Cairns on the hiking trails are good, in fact

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Hiking is not just a hobby, it is a way of life. Maggie Slepian discusses backpacking life – and all the joys, problems, arguments and quirks that come with it – in her column.

It was early fall 2008, and I was hiking New Hampshire with my dad and brother. As we approached tree line on Mount Monroe the infamous White Mountain weather blew away and we were completely absorbed within minutes of leaving the protection of the krummholz. The wind was so strong that I couldn’t catch my breath and the visibility was so bad that I immediately lost sight of my brother and father. I followed their voices as we stumbled from cairn to cairn, the only way we knew we were on the right track.

On this trip, the cairns were a lifeline, and not just for me. When I called my father to verify this memory, the first thing he brought up was the relief to see every pile of stones appear out of the swirling clouds as we made our way over the rocks. The cairns on the side of Mount Monroe were our markers all the way to the top, then back down to the protection of the trees.

Cairns have been my landmarks for more miles than I can remember. They led me in the right direction over tree line and on desert roads through pristine rocky expanses. Like the comfort of seeing a fire or a trail sign, a cairn reassures you that you are on the right track. This is especially true on terrains where cairns are needed, as those sections unsigned by default are more confusing.

If I am following a marked cairns route, that means there is no marked path or beaten path to follow. I’ll also use a GPS or a map and compass to make sure I’m heading in the right direction, but looking towards the horizon and seeing the next cairns is the most relief.

I really didn’t think cairns were controversial until I had dinner last year with a hiker who had a lot of social media followers. “I always kick cairns when I see them,” he said, claiming he also recorded knocking them down for his YouTube channel.

A cairn on top of a mountain.

I was really puzzled. It was the first time I had heard any argument against the cairns. To me, cairns are what I used to find on a route when there was no place to put up a sign, or a tree or rock to blaze. (I’m talking about real boating cairns here, not the decorative rock piles that pop up beside rivers and along busy hiking trails.) Me like AT peel blazes out of the bark.

There are several main arguments I have heard against cairns. The first argument is that cairns do not conform to Leave No Trace, as piles are created by taking natural objects and rearranging them into man-made “structures”. I also appreciate the as pristine backcountry as it gets, but if you make that point you also need to include markers, signs, fires, campfire rings, and the flattened bare ground of the scattered campsites. In this context, a pile of stones does not seem to be a big problem.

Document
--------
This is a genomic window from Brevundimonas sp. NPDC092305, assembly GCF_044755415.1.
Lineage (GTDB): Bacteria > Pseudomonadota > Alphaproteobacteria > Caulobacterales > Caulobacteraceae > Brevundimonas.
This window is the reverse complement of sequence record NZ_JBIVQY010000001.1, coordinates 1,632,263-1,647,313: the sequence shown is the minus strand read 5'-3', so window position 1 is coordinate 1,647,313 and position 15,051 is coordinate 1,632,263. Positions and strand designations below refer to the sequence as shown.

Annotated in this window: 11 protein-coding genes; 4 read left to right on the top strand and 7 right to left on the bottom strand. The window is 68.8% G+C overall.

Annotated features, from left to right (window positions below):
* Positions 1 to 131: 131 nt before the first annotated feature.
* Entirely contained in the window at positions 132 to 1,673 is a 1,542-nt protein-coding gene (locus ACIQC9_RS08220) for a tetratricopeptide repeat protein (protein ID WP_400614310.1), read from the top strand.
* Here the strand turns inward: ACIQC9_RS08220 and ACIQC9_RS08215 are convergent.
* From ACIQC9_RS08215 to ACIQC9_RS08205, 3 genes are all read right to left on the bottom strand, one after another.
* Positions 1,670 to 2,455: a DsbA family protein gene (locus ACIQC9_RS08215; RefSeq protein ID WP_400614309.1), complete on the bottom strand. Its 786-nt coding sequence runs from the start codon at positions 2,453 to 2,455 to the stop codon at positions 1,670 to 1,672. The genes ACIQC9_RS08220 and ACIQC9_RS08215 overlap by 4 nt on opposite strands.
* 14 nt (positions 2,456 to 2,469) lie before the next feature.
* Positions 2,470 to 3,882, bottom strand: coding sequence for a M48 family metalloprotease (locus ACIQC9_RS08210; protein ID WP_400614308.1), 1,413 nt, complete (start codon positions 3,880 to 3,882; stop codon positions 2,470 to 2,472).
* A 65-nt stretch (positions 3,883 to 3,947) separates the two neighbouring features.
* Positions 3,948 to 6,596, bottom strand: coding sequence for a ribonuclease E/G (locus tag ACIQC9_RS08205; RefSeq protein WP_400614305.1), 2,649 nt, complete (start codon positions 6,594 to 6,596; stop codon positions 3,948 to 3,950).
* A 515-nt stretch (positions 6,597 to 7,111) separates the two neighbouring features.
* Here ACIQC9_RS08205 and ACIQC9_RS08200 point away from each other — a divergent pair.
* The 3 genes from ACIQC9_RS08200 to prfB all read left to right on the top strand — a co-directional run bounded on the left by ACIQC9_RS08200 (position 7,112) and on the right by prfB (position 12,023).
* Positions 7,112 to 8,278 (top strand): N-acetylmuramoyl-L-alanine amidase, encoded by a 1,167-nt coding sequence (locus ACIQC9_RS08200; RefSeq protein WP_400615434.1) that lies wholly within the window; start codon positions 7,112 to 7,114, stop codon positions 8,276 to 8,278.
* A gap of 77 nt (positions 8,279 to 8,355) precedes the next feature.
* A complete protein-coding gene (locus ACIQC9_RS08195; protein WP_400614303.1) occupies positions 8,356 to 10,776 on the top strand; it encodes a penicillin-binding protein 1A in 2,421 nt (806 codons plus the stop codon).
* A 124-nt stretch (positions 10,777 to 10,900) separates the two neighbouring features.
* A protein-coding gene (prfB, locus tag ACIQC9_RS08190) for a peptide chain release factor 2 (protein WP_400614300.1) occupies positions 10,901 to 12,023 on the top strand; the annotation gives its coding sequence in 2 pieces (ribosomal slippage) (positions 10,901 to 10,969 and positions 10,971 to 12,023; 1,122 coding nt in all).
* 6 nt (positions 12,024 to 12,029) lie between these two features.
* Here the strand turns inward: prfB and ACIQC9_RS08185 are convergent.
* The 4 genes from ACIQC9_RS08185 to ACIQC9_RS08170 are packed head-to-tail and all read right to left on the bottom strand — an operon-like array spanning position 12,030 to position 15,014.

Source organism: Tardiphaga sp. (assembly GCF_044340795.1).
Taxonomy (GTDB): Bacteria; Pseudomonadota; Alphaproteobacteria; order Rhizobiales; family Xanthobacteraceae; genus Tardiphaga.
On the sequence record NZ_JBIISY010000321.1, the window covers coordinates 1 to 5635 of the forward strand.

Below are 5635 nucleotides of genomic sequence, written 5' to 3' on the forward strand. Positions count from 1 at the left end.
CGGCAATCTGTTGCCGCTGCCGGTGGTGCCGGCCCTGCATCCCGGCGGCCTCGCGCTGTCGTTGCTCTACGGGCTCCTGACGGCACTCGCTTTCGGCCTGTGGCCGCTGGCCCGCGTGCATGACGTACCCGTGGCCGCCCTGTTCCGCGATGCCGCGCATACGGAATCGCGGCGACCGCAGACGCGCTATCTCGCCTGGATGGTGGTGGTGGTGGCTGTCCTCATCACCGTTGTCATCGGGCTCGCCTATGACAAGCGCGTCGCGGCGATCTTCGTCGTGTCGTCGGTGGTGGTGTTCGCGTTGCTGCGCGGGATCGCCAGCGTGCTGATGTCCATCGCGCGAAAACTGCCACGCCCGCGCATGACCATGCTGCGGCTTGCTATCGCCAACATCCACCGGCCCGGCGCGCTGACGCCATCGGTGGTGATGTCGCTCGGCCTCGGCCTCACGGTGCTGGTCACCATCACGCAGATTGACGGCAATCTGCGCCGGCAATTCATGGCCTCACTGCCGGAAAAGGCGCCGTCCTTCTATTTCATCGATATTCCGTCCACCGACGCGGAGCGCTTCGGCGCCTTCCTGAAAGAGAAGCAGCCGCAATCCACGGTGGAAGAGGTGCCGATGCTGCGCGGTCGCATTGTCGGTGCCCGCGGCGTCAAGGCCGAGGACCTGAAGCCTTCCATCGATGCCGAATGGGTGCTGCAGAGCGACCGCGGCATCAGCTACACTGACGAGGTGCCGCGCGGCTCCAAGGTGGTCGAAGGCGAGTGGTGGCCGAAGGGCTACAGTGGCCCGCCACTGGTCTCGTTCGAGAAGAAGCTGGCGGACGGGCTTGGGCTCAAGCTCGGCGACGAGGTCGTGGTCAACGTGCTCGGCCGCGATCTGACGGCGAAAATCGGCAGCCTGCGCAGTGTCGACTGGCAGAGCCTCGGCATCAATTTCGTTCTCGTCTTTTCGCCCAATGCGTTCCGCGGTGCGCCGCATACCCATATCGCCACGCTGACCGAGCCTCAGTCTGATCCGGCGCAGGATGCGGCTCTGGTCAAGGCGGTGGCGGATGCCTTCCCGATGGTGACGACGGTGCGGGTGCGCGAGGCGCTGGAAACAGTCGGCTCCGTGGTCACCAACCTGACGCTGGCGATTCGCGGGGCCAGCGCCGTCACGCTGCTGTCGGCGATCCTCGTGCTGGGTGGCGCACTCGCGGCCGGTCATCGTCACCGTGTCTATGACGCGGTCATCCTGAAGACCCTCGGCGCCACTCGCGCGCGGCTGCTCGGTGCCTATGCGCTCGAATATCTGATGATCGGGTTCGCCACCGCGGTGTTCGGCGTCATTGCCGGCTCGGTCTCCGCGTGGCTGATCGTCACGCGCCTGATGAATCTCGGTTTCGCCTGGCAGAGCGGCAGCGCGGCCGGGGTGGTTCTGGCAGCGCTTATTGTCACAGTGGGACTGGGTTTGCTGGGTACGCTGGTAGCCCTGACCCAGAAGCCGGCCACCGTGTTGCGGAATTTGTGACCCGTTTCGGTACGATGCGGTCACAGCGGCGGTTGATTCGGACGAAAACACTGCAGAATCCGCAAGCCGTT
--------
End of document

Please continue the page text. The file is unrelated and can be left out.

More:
The second argument is that since cairns are not regulated like other road signs, anyone can create one, whether their location is correct or not. Personally, I have never known a cairn that took me off the right path. While I’m sure this has happened, the benefits of using cairns for route finding far outweigh the risk of having one in the wrong place. The times I take the wrong route is when I mistakenly find myself on a game trail, or the (incorrect) path of least resistance worn out by hikers before me.

The third argument against the cairns, indicated in this roomis that cairns make it easier to find routes in the hinterland. I also understand this point. Itinerary finding is an engaging and stimulating aspect for advanced backcountry travelers. Anyone attempting advanced routes must have enough backcountry navigation experience and skills to find a route, but that doesn’t mean the safety net of the markup cairns, resulting in fewer rescues in the back. -country, should be eliminated. There are still plenty of places to explore that don’t have markers or cairns. Why would you want to make an already difficult and cairn-marked route more dangerous and confusing?

One of my goals in the outside media is to help people get into the hinterland by lowering the barriers to entry. People knocking over cairns make the routes more intimidating and challenging for those new to exploring this type of terrain. Who does it hurt to have the occasional pile of rocks to guide hikers along the safest path over boulder fields or to the right desert canyon? Whatever impact it has on the environment, it’s certainly less than the damage hikers do with their steps, especially when they get lost and wander off the trails.

Thousands of hands have built the cairns that have helped me trip over steep-sided peaks, or through miles of pristine slickrock where a wrong turn could have fatal consequences. I followed cairns through boulder fields to the summit of the Colorado 14’ers and along the sides of desert canyons where the safest route to the top would otherwise be indistinguishable.

Cairns are also a symbol of community effort. While road signs and markers are placed by trail organizations and trail crews, cairns are a collective effort of hikers communicating with each other. Similar to comments on navigation apps updating other hikers on trail conditions or water levels, we place cairns to help guide other hikers through confusing or unmarked areas. It’s a quiet way to lend a hand to the people who follow us along the trail.


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